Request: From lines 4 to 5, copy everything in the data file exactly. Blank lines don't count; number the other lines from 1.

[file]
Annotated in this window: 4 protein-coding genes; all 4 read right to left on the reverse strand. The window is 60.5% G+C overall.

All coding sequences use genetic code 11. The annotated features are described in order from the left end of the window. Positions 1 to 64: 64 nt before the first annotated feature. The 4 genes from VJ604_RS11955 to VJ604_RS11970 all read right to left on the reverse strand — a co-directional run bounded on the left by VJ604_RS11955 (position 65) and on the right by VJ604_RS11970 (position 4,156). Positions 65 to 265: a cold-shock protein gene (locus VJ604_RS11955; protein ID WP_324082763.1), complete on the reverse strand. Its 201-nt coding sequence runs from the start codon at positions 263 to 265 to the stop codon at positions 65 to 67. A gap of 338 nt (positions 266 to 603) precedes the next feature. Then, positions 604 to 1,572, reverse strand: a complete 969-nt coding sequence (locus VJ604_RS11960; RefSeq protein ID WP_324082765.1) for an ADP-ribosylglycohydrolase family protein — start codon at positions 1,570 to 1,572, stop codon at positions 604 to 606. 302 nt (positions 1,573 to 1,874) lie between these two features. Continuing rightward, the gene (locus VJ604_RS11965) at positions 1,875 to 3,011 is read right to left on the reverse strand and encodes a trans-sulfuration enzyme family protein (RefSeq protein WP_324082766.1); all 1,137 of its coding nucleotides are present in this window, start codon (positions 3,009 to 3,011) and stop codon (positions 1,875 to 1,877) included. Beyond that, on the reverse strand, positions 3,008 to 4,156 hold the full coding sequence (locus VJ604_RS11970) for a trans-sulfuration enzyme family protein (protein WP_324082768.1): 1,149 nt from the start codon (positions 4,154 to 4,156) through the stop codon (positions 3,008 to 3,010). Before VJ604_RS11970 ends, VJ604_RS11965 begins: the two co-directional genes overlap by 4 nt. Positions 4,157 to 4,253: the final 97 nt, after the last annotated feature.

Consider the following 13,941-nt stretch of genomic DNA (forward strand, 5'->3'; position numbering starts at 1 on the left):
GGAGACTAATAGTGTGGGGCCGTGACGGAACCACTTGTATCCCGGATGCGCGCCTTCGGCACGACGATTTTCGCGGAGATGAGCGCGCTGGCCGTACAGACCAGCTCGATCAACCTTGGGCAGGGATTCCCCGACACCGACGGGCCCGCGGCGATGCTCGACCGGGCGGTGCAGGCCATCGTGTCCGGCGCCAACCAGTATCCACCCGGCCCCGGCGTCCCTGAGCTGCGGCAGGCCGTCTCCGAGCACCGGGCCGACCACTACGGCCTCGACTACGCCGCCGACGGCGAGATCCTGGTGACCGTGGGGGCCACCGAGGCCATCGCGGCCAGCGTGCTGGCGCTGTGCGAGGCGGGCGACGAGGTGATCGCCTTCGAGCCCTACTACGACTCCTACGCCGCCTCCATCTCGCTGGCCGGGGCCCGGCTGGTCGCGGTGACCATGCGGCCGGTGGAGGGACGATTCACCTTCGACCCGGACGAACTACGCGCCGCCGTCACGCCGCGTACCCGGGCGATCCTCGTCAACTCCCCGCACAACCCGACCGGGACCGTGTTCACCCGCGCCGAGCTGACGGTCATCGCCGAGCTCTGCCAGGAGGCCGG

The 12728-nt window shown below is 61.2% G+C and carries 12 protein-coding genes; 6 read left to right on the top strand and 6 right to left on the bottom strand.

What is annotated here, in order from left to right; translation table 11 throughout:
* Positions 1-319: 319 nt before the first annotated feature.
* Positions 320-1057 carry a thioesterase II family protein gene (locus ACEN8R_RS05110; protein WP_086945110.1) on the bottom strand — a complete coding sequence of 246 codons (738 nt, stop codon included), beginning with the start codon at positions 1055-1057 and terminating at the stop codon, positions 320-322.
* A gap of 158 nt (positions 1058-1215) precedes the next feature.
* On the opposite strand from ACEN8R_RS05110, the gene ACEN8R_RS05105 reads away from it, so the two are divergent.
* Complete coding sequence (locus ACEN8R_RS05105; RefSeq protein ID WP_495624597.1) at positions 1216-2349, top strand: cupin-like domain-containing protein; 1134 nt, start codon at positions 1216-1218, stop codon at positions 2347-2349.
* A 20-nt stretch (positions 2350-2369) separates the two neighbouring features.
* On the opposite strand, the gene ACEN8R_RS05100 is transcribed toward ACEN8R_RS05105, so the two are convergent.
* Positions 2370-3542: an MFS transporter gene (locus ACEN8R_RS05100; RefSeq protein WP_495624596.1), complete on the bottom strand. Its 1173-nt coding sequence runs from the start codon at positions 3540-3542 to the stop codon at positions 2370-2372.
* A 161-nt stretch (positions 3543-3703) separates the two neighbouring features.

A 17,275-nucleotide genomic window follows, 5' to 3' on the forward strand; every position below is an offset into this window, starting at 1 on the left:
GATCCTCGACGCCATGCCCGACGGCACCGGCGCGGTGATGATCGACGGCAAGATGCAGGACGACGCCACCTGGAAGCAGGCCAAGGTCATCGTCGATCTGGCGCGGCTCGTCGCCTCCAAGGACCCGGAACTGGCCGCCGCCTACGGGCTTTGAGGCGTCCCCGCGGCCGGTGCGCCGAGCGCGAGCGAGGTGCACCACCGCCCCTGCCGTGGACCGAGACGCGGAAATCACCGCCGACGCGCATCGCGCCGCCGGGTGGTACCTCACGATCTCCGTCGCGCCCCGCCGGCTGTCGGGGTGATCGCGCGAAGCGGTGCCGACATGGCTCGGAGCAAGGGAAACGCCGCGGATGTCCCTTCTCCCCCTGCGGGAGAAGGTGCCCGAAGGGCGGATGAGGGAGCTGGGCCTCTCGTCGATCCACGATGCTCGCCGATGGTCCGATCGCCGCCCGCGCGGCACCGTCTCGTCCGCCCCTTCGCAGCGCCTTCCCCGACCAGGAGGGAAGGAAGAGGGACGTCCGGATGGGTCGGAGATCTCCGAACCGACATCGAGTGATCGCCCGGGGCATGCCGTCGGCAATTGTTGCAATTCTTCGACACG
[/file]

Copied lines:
GGAGACTAATAGTGTGGGGCCGTGACGGAACCACTTGTATCCCGGATGCGCGCCTTCGGCACGACGATTTTCGCGGAGATGAGCGCGCTGGCCGTACAGACCAGCTCGATCAACCTTGGGCAGGGATTCCCCGACACCGACGGGCCCGCGGCGATGCTCGACCGGGCGGTGCAGGCCATCGTGTCCGGCGCCAACCAGTATCCACCCGGCCCCGGCGTCCCTGAGCTGCGGCAGGCCGTCTCCGAGCACCGGGCCGACCACTACGGCCTCGACTACGCCGCCGACGGCGAGATCCTGGTGACCGTGGGGGCCACCGAGGCCATCGCGGCCAGCGTGCTGGCGCTGTGCGAGGCGGGCGACGAGGTGATCGCCTTCGAGCCCTACTACGACTCCTACGCCGCCTCCATCTCGCTGGCCGGGGCCCGGCTGGTCGCGGTGACCATGCGGCCGGTGGAGGGACGATTCACCTTCGACCCGGACGAACTACGCGCCGCCGTCACGCCGCGTACCCGGGCGATCCTCGTCAACTCCCCGCACAACCCGACCGGGACCGTGTTCACCCGCGCCGAGCTGACGGTCATCGCCGAGCTCTGCCAGGAGGCCGG

The 12728-nt window shown below is 61.2% G+C and carries 12 protein-coding genes; 6 read left to right on the top strand and 6 right to left on the bottom strand.